“On Saturday, December 20, 2014, at approximately 4:30p.m., Third District Mountain Bike officers were flagged down by a witness who observed a female suspect take numerous mail packages from several homes in the 1900 block of 13th Street, NW.
The Third District Mountain Officers canvassed the area and was able to locate and stop the female suspect in the 1300 block of T Street, NW. After further investigation the female suspect was arrested and charged with numerous counts of Theft and receiving stolen property.
Thanks to the quick action of one of your neighbors we were able to make the arrest!!”
This rental is located at 1005 Quincy Street, Northeast. The listing says:
“LOCATION! LOCATION! LOCATION! MUST SEE WILL NOT LAST LONG. 2 MASTER BR ,2 MASTER BATHS,UPDATED KITCHEN,SUNNY PRIVATE BALCONY, BEAUTIFUL SUNSETS, MAGNIFICENT VIEWS OF PARK,TREES & UNIVERSITY,THREE BLOCKS TO BROOKLAND METRO STATION ,UNIQUE SHOPPING,EASY COMMUTE TO CATHOLIC,TRINITY,AND HOWARD UNIVERSITY.IMAGINE THE POSSIBILITIES. ELEGANT LIVING AT AN GREAT PRICE. 1 BLOCK TO THE “YES” ORGANIC STORE.”
A little more than a month ago my parking and towing saga was profiled on PoPville. My car was wrongfully ticketed, then towed and stored by a private towing firm at the request of a contractor who apparently wasn’t satisfied with blocking off 60 feet of street parking – significantly more than the 20 foot roll-off dumpster he was authorized for.
I documented the abuse, complete with photos and measurements and got the $100 ticket dismissed in parking ticket court, which felt like the road to redemption was opening up before me.
Next, I filed a complaint with the DC Office of Risk Management, detailing the $220 in towing and storage fees I incurred after receiving a parking ticket that the city had subsequently dismissed, which was roundly rejected.
But thanks to advice from a PoPville poster, I found perhaps the one person in the DC gov’t capable of comprehending the disconnect between public action (faulty ticket issuance) and private fee acquisition, and the crevice that city residents fall into when the initiating event – the parking ticket – is found to have occurred in error.
And just yesterday the towing company hand delivered a refund check for $220.
No small claims court. No legal fees. No headaches. It pays to pursue grievances based on principle, no matter the sum in question.
Basically, this staffer oversees the city’s private towing contractors, and those contracts are more valuable to them than any one disputed ticket. Many thanks to popvart, who provided the essential guidance below.
popvart November 12, 2014 at 4:58 pm
I was faced with (and resolved) a nearly identical situation. First lesson: every relevant part of DC government is clueless and acts like this situation it is more rare than a talking unicorn. Second lesson: you must set aside all notions of fairness and law. Third lesson: litigation or threats of litigation should be a last resort. I contacted my city council member and Daniel Scott (who manages all things towing at DPW, including private tow companies). He has no authority to compel a towing company to return your money for towing fess from a dismissed ticket, but he did help convince the tower to give me back my money. Although adjudication services should reimburse you for towing fees related to a dismissed ticket (it is their fault after all) I’m pretty sure that would never happen (you can’t get blood from a stoned idiot). In your case, you might start with your city council member and Daniel Scott, and hopefully they will support your polite request to the contractor.”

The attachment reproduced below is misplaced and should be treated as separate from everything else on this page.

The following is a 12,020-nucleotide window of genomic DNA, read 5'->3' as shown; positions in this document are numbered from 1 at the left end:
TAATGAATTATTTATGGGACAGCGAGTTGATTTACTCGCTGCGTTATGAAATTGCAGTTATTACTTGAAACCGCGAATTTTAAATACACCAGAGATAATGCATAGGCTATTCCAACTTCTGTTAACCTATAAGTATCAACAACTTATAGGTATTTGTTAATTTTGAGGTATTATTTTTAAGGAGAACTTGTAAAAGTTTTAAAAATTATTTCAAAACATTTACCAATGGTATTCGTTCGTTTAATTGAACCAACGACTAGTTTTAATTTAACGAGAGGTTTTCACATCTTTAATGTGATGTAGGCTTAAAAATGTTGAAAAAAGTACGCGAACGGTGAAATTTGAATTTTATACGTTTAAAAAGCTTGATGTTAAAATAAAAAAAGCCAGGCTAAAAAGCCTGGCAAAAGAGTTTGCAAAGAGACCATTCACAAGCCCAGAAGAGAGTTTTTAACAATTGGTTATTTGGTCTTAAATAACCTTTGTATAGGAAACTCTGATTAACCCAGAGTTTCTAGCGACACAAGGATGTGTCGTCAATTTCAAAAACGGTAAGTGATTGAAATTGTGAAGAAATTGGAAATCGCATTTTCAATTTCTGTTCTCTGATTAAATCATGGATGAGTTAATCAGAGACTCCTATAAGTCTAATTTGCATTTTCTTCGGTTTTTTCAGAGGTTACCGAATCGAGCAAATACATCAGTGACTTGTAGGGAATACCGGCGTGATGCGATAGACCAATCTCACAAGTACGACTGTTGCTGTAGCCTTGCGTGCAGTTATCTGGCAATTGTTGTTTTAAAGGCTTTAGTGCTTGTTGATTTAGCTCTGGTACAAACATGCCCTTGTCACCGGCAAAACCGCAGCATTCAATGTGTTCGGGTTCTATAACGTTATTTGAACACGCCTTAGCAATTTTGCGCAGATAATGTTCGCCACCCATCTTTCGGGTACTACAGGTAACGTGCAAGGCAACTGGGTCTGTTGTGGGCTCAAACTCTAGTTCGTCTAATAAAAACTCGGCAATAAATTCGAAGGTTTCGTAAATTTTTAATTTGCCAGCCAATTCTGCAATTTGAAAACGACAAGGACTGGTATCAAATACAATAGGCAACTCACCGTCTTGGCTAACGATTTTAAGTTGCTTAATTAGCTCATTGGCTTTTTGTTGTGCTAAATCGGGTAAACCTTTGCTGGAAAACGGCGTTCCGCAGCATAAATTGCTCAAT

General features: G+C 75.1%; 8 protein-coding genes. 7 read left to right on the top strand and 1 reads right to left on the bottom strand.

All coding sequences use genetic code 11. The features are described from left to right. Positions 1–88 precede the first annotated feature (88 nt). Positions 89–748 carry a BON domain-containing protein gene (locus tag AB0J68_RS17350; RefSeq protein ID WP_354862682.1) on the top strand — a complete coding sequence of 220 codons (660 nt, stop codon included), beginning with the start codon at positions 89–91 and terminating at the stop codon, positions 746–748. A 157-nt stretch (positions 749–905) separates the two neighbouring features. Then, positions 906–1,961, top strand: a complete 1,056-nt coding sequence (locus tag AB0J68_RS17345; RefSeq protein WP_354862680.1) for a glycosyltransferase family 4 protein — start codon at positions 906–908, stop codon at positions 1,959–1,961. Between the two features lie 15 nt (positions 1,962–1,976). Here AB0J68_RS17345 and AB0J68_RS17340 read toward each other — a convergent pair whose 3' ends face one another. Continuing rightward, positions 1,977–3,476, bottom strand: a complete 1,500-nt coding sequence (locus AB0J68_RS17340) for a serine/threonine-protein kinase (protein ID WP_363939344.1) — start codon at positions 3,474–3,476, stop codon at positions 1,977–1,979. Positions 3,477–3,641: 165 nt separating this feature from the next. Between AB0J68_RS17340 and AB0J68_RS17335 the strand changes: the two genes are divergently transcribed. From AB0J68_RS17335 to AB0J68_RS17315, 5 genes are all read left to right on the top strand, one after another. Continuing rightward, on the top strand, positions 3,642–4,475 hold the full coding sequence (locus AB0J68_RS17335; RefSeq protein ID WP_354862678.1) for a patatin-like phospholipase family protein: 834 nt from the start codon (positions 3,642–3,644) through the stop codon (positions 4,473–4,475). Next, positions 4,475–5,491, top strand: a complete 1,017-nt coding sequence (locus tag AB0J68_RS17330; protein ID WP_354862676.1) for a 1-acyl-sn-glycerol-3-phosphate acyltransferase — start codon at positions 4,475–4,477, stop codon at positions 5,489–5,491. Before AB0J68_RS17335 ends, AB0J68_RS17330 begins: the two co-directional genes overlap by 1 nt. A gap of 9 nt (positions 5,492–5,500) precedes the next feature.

“I used to live near the 7-11 on 14th and Rhode Island, and would always see people hanging around outside – just chalked it up to it being a part of 7-11’s nationwide charm. But recently, I’ve noticed, pretty consistently, there are no more loiterers.
Now that I live near the 7-11 at U and 12th, with 2-3 people always asking for money, I’m wondering….how did the 7-11 at 14th and RI get rid of the loitering? Was is it the store? Was it the neighbors? Curious to see if I can implement any similar tactics at the 12th and U st store. Open to ideas. Thanks.”
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The Giant on Park Road has been without power for several hours. They are open, but have barricaded all frozen, dairy, meat, chilled veggies and fruits and are pulling them from the shelves as we speak. The registers are working and you can buy anything that doesn’t require refrigeration.”
This house is located at 1846 8th Street, Northwest. The listing says:
“Updated home across from the metro (Shaw- greenline). The home features hardwood floors on the main level, updated ceramic tile kitchen and bath, fresh paint, energy efficient windows, and rear parking. Goodman HVAC system installed 5 years ago. This home is priced to sell!! The neighbor just sold $675,000.”
“At the Smithsonian’s National Zoo, we strive to further scientific research to benefit species in the wild and provide the best quality of life for the animals in our care. But we can’t do it without you!
As a result, we have an urgent need to raise $150,000 to create a comfortable, temperature-controlled indoor retreat complete with branches for climbing and multi-level platforms for playing and sleeping for our red pandas at the Smithsonian’s National Zoo.
Your gift will help build this much needed facility for red pandas on Asia Trail. The success of this project will allow keeper staff to better manage the red pandas in our care so that we can continue our important conservation research. Will you join our efforts to save species and improve your Zoo by giving to the Red Panda Retreat Annual Appeal?”